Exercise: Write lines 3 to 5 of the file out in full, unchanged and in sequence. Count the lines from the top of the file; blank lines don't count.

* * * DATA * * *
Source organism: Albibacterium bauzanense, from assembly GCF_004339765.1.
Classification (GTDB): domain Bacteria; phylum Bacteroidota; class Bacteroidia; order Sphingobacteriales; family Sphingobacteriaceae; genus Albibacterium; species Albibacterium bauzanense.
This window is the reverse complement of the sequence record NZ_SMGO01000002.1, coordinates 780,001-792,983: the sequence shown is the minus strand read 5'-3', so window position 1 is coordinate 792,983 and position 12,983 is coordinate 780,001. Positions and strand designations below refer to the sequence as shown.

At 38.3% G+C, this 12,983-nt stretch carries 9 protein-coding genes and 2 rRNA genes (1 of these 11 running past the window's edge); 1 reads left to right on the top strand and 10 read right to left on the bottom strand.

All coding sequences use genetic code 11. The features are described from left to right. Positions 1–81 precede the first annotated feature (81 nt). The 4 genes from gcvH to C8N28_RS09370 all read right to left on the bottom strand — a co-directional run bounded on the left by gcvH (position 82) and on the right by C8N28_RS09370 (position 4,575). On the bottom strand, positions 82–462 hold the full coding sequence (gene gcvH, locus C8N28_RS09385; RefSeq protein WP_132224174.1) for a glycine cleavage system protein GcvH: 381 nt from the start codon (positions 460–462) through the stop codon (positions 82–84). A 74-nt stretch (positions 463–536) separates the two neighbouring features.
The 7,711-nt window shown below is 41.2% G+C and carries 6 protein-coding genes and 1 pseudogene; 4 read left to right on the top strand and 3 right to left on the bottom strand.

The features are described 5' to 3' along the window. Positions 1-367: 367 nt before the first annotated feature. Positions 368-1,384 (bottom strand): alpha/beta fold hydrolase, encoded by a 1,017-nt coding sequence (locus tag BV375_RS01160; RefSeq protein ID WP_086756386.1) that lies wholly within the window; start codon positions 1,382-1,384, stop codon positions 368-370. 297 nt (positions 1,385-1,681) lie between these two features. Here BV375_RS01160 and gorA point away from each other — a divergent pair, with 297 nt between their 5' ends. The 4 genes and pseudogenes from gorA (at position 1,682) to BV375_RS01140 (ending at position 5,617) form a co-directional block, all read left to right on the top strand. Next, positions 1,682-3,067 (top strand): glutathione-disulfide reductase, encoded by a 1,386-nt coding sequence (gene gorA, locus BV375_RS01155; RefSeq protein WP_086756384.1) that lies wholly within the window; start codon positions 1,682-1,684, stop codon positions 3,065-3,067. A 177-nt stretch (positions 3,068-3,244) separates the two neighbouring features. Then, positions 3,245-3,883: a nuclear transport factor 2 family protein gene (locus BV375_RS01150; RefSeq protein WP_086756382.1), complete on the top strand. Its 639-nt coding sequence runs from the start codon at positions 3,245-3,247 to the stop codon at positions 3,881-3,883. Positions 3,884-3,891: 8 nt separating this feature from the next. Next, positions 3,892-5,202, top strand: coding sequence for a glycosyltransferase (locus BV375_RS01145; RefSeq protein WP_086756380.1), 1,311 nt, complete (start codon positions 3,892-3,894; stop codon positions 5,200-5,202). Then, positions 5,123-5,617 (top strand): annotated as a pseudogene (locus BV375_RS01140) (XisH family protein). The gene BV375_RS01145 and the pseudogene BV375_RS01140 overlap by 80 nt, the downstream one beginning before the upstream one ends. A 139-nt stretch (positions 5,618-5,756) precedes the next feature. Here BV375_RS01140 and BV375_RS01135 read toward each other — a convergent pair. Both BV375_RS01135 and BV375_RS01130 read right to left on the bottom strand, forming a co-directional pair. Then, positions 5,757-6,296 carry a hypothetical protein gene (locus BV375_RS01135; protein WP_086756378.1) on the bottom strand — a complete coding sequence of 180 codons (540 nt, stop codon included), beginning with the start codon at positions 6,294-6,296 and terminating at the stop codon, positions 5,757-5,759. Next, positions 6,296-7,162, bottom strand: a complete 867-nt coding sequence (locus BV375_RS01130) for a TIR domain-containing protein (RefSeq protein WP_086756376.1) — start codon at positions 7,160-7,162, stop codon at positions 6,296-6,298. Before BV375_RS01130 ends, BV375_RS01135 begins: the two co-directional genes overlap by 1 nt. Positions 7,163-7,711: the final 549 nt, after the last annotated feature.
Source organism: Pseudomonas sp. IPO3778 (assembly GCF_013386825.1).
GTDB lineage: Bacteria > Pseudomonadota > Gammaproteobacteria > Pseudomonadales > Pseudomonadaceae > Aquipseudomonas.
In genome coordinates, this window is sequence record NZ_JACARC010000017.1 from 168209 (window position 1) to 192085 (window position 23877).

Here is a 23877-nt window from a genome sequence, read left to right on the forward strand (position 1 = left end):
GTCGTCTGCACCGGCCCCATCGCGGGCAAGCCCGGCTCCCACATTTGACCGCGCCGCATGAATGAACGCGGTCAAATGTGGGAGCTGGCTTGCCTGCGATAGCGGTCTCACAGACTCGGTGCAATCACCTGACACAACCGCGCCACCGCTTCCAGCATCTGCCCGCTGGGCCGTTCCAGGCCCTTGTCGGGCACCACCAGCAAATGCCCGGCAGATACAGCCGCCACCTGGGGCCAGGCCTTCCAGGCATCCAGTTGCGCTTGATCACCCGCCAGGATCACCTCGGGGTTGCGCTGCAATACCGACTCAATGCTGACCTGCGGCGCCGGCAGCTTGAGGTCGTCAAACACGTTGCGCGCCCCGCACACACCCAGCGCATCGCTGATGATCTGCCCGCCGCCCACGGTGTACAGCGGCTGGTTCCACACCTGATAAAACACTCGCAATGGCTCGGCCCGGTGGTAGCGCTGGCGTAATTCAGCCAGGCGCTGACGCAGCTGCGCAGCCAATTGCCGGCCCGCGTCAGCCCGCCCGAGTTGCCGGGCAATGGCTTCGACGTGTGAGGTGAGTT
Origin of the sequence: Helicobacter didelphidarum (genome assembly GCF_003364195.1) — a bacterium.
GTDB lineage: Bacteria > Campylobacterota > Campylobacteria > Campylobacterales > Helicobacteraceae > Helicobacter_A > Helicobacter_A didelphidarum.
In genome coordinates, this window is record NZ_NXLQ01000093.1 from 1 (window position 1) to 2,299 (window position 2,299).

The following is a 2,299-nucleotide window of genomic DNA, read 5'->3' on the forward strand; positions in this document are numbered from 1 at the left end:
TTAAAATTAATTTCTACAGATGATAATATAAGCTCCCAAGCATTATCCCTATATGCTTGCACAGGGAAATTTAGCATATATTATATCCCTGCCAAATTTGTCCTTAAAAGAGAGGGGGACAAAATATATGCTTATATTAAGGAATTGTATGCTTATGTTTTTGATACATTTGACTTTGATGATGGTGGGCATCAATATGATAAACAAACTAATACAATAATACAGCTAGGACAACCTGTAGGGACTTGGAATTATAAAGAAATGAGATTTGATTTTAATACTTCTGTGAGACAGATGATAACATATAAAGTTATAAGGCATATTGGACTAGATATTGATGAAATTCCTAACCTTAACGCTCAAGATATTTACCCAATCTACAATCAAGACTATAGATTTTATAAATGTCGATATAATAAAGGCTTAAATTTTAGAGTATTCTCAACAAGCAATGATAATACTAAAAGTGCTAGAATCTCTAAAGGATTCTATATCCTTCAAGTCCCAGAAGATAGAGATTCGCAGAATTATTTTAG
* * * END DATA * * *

This window is the reverse complement of the sequence record NZ_SMGO01000002.1, coordinates 780,001-792,983: the sequence shown is the minus strand read 5'-3', so window position 1 is coordinate 792,983 and position 12,983 is coordinate 780,001. Positions and strand designations below refer to the sequence as shown.

At 38.3% G+C, this 12,983-nt stretch carries 9 protein-coding genes and 2 rRNA genes (1 of these 11 running past the window's edge); 1 reads left to right on the top strand and 10 read right to left on the bottom strand.

All coding sequences use genetic code 11. The features are described from left to right. Positions 1–81 precede the first annotated feature (81 nt). The 4 genes from gcvH to C8N28_RS09370 all read right to left on the bottom strand — a co-directional run bounded on the left by gcvH (position 82) and on the right by C8N28_RS09370 (position 4,575). On the bottom strand, positions 82–462 hold the full coding sequence (gene gcvH, locus C8N28_RS09385; RefSeq protein WP_132224174.1) for a glycine cleavage system protein GcvH: 381 nt from the start codon (positions 460–462) through the stop codon (positions 82–84). A 74-nt stretch (positions 463–536) separates the two neighbouring features.